United States Joins Suit Against Navistar Defense LLC Alleging False Claims Under Marine Corps Contract
WASHINGTON – The United States has intervened in a multimillion dollar whistleblower suit filed in the United States District Court for the District of Columbia against Navistar Defense, LLC. Navistar Defense manufactured large and armored vehicles for the United States military and is a subsidiary of Navistar International, LLC, headquartered in Melrose Park, Illinois. The suit alleges that Navistar Defense violated the False Claims Act (FCA) by submitting fraudulent invoices to support inflated prices for commercial parts on the Mine Resistant Ambush Protected (MRAP) vehicle.
“Contractors who falsify information to induce the military to pay inflated prices will be held accountable,” said Jody H. Hunt, Assistant Attorney General for the Civil Division. “We will continue to protect the military’s procurement process from such abuse.”
“Through rigorous enforcement of the False Claims Act, we protect taxpayer dollars from waste, fraud, and abuse,” said Jessie K. Liu, U.S. Attorney for the District of Columbia. “We expect the utmost integrity and reliability from the contractors that design and build equipment that is meant to ensure that our men and women in uniform are adequately protected as they serve our country.”
In 2007, the United States Marine Corps awarded Navistar Defense a contract to build several hundred MRAP vehicles to replace the Humvee, which proved to be vulnerable to roadside bombs. Navistar Defense ultimately provided nearly 4,000 MRAPs under the contract. In 2009, as the focus of the war effort transitioned from the paved roads and flat terrain of the Iraqi deserts to Afghanistan’s rocky terrain, the Marine Corps sought to upgrade its MRAP vehicles with a modified (?) Independent Suspension System (ISS). During the course of negotiations for the ISS, the Marine Corps asked Navistar Defense to provide evidence of prior commercial sales of the various parts that made up the ISS to ensure that the prices paid were fair and reasonable. The government alleges that Navistar Defense knowingly submitted forged documents of prior, comparable commercial sales to conceal the inflated prices it was charging the Marine Corps. In reality, those sales never occurred.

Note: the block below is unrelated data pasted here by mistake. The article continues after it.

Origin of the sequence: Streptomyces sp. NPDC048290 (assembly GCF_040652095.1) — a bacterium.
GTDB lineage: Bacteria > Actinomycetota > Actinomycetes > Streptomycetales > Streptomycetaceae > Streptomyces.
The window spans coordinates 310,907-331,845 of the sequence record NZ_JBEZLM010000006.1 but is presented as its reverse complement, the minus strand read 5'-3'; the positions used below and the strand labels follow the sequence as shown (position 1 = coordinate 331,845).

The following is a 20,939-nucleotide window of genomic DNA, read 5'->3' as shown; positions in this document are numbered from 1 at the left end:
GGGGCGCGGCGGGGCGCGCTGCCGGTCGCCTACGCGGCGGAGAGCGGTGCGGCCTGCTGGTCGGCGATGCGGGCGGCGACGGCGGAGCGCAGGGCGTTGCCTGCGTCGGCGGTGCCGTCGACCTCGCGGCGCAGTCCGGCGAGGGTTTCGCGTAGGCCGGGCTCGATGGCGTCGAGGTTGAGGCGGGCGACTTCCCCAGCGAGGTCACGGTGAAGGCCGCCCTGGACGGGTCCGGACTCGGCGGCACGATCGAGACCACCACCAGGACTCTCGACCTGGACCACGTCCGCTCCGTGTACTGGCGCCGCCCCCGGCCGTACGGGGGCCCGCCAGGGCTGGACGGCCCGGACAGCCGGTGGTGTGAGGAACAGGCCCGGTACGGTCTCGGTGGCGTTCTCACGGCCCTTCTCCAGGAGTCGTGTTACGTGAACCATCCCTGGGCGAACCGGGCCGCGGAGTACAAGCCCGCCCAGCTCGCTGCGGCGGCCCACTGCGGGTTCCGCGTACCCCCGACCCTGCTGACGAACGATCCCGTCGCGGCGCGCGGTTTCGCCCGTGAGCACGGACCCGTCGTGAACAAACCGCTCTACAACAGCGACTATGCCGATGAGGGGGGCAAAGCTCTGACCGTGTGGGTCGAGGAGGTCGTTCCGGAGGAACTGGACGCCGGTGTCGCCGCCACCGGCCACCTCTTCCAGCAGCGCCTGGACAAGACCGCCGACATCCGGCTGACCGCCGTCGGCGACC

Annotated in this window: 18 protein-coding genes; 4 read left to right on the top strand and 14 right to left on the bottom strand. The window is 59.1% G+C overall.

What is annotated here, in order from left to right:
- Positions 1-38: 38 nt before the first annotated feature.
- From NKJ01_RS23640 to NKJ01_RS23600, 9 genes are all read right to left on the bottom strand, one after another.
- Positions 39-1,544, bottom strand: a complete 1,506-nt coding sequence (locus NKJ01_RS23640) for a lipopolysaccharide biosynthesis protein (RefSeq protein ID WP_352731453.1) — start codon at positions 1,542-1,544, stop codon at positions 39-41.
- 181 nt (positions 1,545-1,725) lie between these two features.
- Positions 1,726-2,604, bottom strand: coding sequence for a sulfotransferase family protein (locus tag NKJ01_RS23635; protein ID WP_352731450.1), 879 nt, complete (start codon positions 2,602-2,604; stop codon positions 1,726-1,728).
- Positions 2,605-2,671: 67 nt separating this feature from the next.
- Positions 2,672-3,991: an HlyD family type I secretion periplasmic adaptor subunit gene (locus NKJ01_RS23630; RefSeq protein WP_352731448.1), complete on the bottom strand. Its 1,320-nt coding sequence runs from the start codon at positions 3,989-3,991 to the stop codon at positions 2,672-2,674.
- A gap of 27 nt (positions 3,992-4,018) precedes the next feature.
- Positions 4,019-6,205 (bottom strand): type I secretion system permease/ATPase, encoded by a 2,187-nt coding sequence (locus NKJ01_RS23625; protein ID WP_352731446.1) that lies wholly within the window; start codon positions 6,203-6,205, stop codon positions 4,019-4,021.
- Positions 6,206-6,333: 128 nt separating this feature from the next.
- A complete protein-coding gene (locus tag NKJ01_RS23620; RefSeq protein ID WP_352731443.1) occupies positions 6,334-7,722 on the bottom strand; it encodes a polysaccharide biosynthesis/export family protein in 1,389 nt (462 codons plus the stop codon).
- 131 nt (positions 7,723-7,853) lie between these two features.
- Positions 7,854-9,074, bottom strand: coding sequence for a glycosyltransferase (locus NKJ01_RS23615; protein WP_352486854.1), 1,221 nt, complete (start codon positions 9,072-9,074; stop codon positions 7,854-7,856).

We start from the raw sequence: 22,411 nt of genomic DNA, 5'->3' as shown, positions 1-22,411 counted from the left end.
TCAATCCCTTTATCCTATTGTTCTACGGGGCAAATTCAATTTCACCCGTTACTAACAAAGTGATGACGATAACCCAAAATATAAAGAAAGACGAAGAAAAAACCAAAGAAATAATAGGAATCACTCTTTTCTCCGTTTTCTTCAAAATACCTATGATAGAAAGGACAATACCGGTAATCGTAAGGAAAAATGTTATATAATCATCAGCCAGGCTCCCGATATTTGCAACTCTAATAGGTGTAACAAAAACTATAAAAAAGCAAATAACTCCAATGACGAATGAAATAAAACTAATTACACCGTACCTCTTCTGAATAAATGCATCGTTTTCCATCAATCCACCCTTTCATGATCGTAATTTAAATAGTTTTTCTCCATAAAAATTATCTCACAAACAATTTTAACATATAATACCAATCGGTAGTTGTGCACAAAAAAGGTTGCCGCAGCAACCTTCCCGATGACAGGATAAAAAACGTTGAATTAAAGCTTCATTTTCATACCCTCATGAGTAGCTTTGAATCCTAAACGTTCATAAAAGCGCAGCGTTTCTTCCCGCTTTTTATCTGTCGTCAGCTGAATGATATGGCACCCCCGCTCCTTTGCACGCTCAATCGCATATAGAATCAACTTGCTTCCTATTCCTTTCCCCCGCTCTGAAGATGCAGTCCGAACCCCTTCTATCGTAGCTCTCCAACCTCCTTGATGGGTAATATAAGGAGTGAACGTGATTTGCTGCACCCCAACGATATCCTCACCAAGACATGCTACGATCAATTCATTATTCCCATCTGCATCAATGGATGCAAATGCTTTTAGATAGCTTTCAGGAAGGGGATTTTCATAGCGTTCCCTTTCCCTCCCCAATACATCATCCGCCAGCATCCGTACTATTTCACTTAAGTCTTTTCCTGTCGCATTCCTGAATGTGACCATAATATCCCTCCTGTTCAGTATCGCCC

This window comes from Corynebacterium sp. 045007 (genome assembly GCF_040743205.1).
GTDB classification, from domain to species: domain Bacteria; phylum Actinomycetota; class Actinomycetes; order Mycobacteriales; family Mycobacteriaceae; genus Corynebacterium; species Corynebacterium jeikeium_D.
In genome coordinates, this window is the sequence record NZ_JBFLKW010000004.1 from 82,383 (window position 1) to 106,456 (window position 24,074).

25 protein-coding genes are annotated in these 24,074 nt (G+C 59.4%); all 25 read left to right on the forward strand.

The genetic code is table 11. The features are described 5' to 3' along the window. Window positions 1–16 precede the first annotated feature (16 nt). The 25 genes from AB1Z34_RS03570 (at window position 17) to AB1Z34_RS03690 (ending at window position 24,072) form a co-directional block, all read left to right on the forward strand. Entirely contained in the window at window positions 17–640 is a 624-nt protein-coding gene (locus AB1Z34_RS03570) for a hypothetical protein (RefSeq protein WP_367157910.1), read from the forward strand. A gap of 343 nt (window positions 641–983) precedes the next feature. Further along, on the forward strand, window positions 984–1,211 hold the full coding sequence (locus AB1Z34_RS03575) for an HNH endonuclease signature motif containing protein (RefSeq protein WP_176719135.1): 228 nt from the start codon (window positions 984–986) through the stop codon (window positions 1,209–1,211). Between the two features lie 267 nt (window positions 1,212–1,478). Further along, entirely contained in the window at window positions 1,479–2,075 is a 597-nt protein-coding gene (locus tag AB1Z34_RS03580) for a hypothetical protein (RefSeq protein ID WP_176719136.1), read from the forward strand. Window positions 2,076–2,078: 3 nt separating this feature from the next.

The suit was filed under the qui tam or whistleblower provisions of the FCA by Duquoin Burgess, a former government contracts manager for Navistar Defense. Under those FCA provisions, a private party, known as a relator, can file an action on behalf of the United States and receive a portion of the recovery. Under the FCA, the United States may recover three times the amount of its losses plus civil penalties.
The government’s complaint alleges claims under the FCA, which prohibits knowingly submitting false claims for federal funds, and other common law claims. The lawsuit is being handled by the Civil Division’s Commercial Litigation Branch and the U.S. Attorney’s Office for the District of Columbia. Investigative support is being provided by the Defense Contract Audit Agency, the Naval Criminal Investigative Service, the Defense Criminal Investigative Service, the Army Criminal Investigation Command, and the Federal Bureau of Investigation.
The case is captioned United States ex rel. Burgess v. Navistar Defense, LLC (D.D.C). The claims resolved by this settlement are allegations only, and there has been no determination of liability.